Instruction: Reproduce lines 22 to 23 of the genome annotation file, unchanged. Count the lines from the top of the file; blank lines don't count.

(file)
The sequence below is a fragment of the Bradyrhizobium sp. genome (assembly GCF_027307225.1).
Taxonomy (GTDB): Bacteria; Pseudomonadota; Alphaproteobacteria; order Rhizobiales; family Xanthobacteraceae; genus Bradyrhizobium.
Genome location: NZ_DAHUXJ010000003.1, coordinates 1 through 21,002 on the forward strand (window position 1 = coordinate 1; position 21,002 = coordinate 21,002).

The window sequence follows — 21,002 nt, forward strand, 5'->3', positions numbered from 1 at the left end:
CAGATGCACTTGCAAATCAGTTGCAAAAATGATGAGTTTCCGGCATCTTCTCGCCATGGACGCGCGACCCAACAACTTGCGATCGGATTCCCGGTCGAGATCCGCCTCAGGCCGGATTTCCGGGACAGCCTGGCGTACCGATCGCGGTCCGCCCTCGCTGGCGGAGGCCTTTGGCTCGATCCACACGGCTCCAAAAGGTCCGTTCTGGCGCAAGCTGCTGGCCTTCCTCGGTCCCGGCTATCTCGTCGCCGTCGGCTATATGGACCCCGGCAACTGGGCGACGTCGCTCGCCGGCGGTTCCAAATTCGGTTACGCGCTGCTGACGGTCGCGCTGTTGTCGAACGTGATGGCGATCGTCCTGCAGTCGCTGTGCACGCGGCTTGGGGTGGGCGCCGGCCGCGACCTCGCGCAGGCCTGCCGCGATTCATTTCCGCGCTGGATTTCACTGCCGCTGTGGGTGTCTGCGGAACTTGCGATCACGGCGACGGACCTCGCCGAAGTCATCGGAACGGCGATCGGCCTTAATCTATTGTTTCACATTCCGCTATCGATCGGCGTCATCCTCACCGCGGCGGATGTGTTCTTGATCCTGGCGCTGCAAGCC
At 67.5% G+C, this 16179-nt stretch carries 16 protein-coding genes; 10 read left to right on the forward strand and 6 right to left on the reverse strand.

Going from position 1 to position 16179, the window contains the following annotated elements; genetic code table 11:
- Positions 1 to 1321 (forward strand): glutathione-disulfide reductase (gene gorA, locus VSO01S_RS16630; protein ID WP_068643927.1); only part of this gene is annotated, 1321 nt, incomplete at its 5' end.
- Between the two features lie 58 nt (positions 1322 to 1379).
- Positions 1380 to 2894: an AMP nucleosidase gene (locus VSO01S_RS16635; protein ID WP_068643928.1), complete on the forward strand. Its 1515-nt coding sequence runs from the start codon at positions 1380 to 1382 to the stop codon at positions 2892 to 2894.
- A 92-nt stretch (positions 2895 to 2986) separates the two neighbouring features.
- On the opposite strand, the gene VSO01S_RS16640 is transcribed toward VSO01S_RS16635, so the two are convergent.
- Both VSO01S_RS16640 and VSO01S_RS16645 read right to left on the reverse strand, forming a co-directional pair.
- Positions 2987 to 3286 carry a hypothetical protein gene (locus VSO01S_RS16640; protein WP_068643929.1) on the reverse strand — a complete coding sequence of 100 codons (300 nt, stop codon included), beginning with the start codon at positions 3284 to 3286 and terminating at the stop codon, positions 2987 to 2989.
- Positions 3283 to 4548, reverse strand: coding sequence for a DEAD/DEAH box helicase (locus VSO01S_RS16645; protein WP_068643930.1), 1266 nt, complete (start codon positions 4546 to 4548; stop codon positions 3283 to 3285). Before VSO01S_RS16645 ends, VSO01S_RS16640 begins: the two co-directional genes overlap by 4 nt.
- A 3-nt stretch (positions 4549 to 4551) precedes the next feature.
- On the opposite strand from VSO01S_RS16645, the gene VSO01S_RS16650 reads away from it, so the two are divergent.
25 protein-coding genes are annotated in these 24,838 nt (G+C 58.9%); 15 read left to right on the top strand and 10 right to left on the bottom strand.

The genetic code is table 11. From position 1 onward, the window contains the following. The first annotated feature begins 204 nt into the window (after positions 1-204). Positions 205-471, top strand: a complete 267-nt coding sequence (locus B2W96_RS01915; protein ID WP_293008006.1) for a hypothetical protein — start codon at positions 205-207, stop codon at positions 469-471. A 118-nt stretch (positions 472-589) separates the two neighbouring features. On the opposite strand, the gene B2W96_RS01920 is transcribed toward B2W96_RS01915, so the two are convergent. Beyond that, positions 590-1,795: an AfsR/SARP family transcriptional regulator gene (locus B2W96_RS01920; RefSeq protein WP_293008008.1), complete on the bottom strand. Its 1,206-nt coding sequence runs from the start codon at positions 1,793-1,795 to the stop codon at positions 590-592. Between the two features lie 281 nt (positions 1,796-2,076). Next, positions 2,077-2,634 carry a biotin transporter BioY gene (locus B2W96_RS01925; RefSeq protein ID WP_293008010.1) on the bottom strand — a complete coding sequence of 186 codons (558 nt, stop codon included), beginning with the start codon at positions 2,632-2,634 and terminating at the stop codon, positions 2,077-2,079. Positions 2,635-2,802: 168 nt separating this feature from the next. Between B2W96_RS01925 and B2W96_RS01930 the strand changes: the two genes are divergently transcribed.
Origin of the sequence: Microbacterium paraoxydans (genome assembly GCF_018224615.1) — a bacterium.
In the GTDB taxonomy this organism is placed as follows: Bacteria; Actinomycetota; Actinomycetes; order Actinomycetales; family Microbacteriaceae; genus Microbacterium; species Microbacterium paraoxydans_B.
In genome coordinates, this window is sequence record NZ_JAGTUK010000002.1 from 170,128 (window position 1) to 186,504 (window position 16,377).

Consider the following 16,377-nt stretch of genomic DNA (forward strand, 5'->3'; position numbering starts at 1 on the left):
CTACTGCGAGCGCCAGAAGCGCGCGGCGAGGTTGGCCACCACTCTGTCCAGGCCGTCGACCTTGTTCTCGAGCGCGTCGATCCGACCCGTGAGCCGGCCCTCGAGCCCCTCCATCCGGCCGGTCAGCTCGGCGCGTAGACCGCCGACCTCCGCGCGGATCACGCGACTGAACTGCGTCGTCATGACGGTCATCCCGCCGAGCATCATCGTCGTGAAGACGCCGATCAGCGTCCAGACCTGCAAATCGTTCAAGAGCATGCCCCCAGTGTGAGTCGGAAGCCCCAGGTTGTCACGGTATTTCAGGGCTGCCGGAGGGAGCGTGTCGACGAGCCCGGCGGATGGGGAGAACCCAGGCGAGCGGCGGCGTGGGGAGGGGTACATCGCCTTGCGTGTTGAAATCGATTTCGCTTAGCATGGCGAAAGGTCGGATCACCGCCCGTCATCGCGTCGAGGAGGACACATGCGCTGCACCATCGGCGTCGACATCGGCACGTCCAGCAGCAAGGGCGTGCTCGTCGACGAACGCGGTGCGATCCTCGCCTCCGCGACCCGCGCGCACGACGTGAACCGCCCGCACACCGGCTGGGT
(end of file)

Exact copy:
In genome coordinates, this window is sequence record NZ_JAGTUK010000002.1 from 170,128 (window position 1) to 186,504 (window position 16,377).

Consider the following 16,377-nt stretch of genomic DNA (forward strand, 5'->3'; position numbering starts at 1 on the left):